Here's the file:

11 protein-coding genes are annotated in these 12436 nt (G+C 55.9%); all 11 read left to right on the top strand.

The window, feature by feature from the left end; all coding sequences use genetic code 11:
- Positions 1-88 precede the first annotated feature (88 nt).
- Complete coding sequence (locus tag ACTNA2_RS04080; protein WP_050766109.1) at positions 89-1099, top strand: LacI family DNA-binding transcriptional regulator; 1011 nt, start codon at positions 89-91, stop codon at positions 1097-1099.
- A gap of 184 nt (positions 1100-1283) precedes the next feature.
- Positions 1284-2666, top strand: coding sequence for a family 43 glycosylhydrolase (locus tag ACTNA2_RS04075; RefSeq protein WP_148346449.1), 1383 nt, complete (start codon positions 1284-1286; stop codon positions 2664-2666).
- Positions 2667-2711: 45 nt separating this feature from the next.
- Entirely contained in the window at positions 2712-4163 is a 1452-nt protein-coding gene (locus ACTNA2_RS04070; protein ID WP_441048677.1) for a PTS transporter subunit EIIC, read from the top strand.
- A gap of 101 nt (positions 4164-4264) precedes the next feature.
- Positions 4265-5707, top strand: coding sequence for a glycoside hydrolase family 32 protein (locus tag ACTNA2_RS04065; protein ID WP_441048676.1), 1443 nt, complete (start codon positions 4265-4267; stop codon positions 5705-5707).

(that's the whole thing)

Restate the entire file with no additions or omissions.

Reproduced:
11 protein-coding genes are annotated in these 12436 nt (G+C 55.9%); all 11 read left to right on the top strand.

The window, feature by feature from the left end; all coding sequences use genetic code 11:
- Positions 1-88 precede the first annotated feature (88 nt).
- Complete coding sequence (locus tag ACTNA2_RS04080; protein WP_050766109.1) at positions 89-1099, top strand: LacI family DNA-binding transcriptional regulator; 1011 nt, start codon at positions 89-91, stop codon at positions 1097-1099.
- A gap of 184 nt (positions 1100-1283) precedes the next feature.
- Positions 1284-2666, top strand: coding sequence for a family 43 glycosylhydrolase (locus tag ACTNA2_RS04075; RefSeq protein WP_148346449.1), 1383 nt, complete (start codon positions 1284-1286; stop codon positions 2664-2666).
- Positions 2667-2711: 45 nt separating this feature from the next.
- Entirely contained in the window at positions 2712-4163 is a 1452-nt protein-coding gene (locus ACTNA2_RS04070; protein ID WP_441048677.1) for a PTS transporter subunit EIIC, read from the top strand.
- A gap of 101 nt (positions 4164-4264) precedes the next feature.
- Positions 4265-5707, top strand: coding sequence for a glycoside hydrolase family 32 protein (locus tag ACTNA2_RS04065; protein ID WP_441048676.1), 1443 nt, complete (start codon positions 4265-4267; stop codon positions 5705-5707).